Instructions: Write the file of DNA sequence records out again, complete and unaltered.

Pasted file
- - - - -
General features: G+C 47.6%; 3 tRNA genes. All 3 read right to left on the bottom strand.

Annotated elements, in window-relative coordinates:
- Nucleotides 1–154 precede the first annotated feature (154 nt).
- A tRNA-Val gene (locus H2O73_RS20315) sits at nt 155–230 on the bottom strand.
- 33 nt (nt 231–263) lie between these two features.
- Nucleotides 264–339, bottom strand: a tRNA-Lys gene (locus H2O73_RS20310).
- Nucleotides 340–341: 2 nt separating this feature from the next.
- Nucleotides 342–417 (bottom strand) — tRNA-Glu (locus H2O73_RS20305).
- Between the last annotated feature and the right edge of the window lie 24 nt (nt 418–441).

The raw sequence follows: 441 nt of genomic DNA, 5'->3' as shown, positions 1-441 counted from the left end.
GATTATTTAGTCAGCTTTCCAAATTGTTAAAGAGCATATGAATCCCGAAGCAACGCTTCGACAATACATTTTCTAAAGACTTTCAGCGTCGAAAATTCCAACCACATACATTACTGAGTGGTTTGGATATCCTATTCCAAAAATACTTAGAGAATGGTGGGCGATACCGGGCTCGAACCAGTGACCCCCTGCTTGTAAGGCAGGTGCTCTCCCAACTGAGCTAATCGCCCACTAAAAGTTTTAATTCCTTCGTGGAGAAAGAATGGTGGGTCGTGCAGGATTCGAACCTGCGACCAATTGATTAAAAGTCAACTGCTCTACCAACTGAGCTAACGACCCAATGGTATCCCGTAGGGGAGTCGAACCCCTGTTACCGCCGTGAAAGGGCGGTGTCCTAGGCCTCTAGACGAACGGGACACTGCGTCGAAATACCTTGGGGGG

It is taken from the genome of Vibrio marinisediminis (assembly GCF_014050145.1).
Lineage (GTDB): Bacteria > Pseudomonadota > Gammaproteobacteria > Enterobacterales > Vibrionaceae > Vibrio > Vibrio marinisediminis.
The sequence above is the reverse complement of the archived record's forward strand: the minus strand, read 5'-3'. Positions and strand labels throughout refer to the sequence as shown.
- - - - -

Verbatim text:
General features: G+C 47.6%; 3 tRNA genes. All 3 read right to left on the bottom strand.

Annotated elements, in window-relative coordinates:
- Nucleotides 1–154 precede the first annotated feature (154 nt).
- A tRNA-Val gene (locus H2O73_RS20315) sits at nt 155–230 on the bottom strand.
- 33 nt (nt 231–263) lie between these two features.
- Nucleotides 264–339, bottom strand: a tRNA-Lys gene (locus H2O73_RS20310).
- Nucleotides 340–341: 2 nt separating this feature from the next.
- Nucleotides 342–417 (bottom strand) — tRNA-Glu (locus H2O73_RS20305).
- Between the last annotated feature and the right edge of the window lie 24 nt (nt 418–441).

The raw sequence follows: 441 nt of genomic DNA, 5'->3' as shown, positions 1-441 counted from the left end.
GATTATTTAGTCAGCTTTCCAAATTGTTAAAGAGCATATGAATCCCGAAGCAACGCTTCGACAATACATTTTCTAAAGACTTTCAGCGTCGAAAATTCCAACCACATACATTACTGAGTGGTTTGGATATCCTATTCCAAAAATACTTAGAGAATGGTGGGCGATACCGGGCTCGAACCAGTGACCCCCTGCTTGTAAGGCAGGTGCTCTCCCAACTGAGCTAATCGCCCACTAAAAGTTTTAATTCCTTCGTGGAGAAAGAATGGTGGGTCGTGCAGGATTCGAACCTGCGACCAATTGATTAAAAGTCAACTGCTCTACCAACTGAGCTAACGACCCAATGGTATCCCGTAGGGGAGTCGAACCCCTGTTACCGCCGTGAAAGGGCGGTGTCCTAGGCCTCTAGACGAACGGGACACTGCGTCGAAATACCTTGGGGGG

It is taken from the genome of Vibrio marinisediminis (assembly GCF_014050145.1).
Lineage (GTDB): Bacteria > Pseudomonadota > Gammaproteobacteria > Enterobacterales > Vibrionaceae > Vibrio > Vibrio marinisediminis.
The sequence above is the reverse complement of the archived record's forward strand: the minus strand, read 5'-3'. Positions and strand labels throughout refer to the sequence as shown.